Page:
Roar writer Keval Nathwani on the latest season of The Crown and its reception.

Anyone who knows me will be aware that I am a fervent and wholehearted supporter of British monarchy. I am, nevertheless, aware of the case against the principle of a hereditary monarchy. No doubt the Queen herself is often bemused by the station to which she has been called. But in Britain, I believe it works. It helps to provide a national essence, an unbreakable and unimpeachable link between the present uncertainty and the mystical past.

And yet as with many interpretations of the past, the position of the Sovereign throughout history has been disputed, debated, unclear and at times despised. For instance, no one would have felt any love for the gluttonous Prince Regent or the moody Queen Victoria as they have not done for many of the most outrageous politicians of the modern day, Silvio Berlusconi comes to mind. The point I am trying to make is that the interpretations of the past in popular memory is and always was fickle. This predicament has, since time immemorial, been tempered and exacerbated by a capricious and tempestuous media. Why then should The Crown not be allowed to indulge too?

I was rather surprised by the reaction to The Crown by certain members of the media. They have suddenly discovered a commitment to the truth and evidence based interpretations. Perhaps they will spend the feast of advent to reflect on their past transgressions and commit themselves to more honest and fair reporting than that with which we are accustomed. Although with the emergence of the BBC’s apparent cover up of Martin Bashir’s dishonesty in order to jump Princess Diana into her famous Panorama Interview, and the continual hounding of The Duchess of Sussex, it is unlikely that this will ever subside. But at Christmas we ever live in hope.

I, for one, hugely enjoyed the fourth season of The Crown. It was beautifully made, it brought to the surface a number of actualised events that had been forgotten, and the acting was impeccable. Perhaps, what has so offended the doyens of the old conservative order was that the casting was so well done, the issues so accurately remade, and the settings so recognisable that it was too painful for them to relive. 

I have sympathy for them. ‘The Crown’ is educating the next generation through a modern medium about historical events that actually took place. Events that they would rather have forgotten. Naturally, I understand that a large proportion of the series was fictionalised and that it must not be taken as fact or history. A number of details were conjectured and dramatised. But, I would like to think that this was a fait accompli, and that Oliver Dowden’s call for a notice beginning each episode that it was in fact fiction, was haughty and patronising. Does he really think we take it all so seriously? Perhaps he thinks the same should be done for Shakespeares ‘History’ plays, or Alan Bennett’s the Madness of King George, or Spielberg’s Lincoln, or A Man for all Seasons, or even Hamilton. It’s so obvious that none of these, or any other historical dramatisations are accurate representations of the past. But they have an educational purpose nonetheless. What has so troubled people about Season 4 of The Crown, is that the pain is still raw.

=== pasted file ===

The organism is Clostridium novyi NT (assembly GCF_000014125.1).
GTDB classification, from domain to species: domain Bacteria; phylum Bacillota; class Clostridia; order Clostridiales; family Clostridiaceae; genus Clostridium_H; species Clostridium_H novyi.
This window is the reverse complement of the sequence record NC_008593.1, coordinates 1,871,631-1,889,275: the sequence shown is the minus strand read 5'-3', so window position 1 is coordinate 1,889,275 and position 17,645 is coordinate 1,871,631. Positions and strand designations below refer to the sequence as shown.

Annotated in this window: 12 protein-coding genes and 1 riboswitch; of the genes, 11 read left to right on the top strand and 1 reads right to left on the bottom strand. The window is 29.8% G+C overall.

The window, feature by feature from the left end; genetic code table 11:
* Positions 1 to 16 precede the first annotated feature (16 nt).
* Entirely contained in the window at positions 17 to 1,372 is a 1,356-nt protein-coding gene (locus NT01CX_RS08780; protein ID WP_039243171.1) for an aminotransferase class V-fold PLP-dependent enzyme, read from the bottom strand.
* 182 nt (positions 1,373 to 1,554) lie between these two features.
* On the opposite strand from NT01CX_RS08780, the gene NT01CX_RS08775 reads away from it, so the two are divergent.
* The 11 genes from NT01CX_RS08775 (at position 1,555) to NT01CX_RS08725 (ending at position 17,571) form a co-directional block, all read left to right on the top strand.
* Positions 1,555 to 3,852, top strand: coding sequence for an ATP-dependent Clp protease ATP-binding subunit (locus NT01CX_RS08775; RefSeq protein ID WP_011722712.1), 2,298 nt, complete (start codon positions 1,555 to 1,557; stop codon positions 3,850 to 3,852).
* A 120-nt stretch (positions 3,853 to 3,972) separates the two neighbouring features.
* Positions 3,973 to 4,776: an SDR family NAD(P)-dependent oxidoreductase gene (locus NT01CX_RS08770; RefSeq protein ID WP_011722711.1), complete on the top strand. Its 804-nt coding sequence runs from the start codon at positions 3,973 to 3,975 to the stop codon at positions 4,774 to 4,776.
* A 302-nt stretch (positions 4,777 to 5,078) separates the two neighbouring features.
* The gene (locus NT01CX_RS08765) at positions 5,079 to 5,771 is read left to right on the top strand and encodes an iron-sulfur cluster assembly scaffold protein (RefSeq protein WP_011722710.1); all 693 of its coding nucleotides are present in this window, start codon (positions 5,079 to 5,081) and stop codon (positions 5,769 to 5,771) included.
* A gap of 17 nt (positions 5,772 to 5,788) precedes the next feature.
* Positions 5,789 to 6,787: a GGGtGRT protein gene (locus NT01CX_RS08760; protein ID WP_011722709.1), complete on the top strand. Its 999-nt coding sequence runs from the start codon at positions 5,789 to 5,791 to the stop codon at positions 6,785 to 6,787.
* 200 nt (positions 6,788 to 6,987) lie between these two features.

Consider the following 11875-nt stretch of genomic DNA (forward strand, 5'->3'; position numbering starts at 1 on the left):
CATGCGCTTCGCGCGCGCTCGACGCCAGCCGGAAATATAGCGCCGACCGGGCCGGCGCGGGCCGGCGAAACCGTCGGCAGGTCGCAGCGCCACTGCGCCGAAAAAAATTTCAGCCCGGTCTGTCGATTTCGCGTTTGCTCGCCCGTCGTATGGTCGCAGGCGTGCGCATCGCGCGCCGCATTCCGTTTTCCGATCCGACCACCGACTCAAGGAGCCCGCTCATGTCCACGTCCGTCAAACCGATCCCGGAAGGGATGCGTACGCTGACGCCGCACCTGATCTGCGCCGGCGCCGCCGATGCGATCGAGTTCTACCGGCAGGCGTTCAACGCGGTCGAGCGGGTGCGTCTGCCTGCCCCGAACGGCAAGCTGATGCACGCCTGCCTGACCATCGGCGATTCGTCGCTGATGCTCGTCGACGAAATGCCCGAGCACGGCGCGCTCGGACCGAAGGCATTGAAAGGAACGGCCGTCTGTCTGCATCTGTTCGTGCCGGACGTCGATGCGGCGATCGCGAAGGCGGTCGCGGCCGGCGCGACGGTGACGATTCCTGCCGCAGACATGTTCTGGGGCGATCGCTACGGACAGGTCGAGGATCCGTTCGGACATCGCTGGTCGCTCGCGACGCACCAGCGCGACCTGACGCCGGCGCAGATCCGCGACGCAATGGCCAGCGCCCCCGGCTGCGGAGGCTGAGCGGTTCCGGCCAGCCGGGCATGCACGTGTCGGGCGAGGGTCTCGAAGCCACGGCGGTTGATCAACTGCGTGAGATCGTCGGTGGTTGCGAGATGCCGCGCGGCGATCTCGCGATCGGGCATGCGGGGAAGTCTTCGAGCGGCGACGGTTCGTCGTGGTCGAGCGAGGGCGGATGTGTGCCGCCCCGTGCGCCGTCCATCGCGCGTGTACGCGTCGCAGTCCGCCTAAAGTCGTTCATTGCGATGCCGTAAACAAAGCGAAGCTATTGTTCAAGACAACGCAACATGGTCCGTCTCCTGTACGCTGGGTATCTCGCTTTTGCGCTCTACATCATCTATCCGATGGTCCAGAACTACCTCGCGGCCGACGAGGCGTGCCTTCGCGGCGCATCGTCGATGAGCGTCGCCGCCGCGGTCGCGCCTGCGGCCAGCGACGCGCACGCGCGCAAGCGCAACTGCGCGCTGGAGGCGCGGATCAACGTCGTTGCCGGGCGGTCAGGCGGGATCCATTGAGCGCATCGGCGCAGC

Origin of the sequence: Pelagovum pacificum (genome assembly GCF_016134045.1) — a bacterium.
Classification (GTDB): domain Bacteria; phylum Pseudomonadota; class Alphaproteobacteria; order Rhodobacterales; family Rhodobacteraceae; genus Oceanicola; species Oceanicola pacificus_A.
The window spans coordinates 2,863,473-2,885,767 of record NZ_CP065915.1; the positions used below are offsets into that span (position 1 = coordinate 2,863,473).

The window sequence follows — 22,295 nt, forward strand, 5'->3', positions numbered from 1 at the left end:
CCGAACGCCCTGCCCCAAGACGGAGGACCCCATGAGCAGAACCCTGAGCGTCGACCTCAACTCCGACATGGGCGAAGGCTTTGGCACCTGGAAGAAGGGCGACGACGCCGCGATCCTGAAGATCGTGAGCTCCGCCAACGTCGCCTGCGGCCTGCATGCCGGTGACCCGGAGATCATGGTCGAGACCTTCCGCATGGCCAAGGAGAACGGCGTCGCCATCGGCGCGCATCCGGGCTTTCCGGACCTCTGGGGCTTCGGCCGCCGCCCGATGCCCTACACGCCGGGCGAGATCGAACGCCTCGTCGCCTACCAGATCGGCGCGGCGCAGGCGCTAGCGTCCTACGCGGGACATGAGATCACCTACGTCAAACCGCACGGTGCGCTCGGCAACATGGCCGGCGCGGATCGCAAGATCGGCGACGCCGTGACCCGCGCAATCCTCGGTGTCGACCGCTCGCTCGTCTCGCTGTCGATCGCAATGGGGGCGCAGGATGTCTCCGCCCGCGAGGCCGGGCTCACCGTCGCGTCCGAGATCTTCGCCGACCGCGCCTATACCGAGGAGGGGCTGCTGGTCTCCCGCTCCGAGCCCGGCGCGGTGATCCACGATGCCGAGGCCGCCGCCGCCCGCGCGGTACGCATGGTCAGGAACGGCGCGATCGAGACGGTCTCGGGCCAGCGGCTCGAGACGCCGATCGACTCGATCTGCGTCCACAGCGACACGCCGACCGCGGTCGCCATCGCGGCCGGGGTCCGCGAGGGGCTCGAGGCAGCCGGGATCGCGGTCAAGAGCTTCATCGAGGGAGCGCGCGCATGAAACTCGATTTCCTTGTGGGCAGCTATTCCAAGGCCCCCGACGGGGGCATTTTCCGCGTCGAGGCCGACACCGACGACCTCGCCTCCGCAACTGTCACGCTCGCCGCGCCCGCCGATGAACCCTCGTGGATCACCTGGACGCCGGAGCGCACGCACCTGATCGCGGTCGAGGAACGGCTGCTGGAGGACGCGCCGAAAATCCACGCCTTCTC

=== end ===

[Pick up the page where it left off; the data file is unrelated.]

Interestingly, nobody seemed to have such a visceral reaction to seasons 1-3. Why then is Season 4 so objectionable? 

In a word, Diana. The rebel, the radical, the ‘People’s Princess’. She was a troubled, imperfect, misunderstood child who had to grow into a Princess before she grew into a woman with precious little help. She shook up the stuffy establishment, not just the Crown, and that fact warrants credit and attention, evidently she still evokes powerful emotions. However, I have immense respect and sympathy for the Prince of Wales, I think he is an honourable dreamer, a Wordsworthian Romantic with organic and literary tastes. I think he will be a remarkable King. This mismatch is unfaithfully portrayed by the Crown, but not out of malice. It attempts to be as realistic as possible and instead of invoking the truth, it invokes an essence. An essence that was much too real for many to accept. I would like to qualify this again that clearly the relationship is not accurate. How can it be? The people who were there are either dead or unable to comment. 

What also of Mrs Thatcher? The inaccurate details of her relationships with her children are artistic conceits. Quibbling of those details detract from the wider point of the series as a whole. What is particularly important and interesting is how her legacy of radical revolution and poignant social suffering (something The Prince of Wales took an inspiring lead against by launching The Prince’s Trust), not to mention her towering historical presence has been portrayed. In the course of 10 episodes, surely that deserves some credit? 

As an aspiring historian I know that it is vital to qualify every interpretation with evidence so far as possible. But ‘The Crown’ is not history, nor is it trying to be history. The most basic facts are true, in so far as one is able to say, ‘the following is a dramatisation based on true events’. The interpretations of the relationships, while disputable, can be corroborated by a number of commentators, correspondents, and actors who were present. What is the more, many of the public events are easily corroborated through a quick search on YouTube. That ‘The Crown’ takes artistic liberties is right and proper. That is does so with an intent to evoke the essence of the time should lend it greater acclaim that it has hitherto been afforded. 

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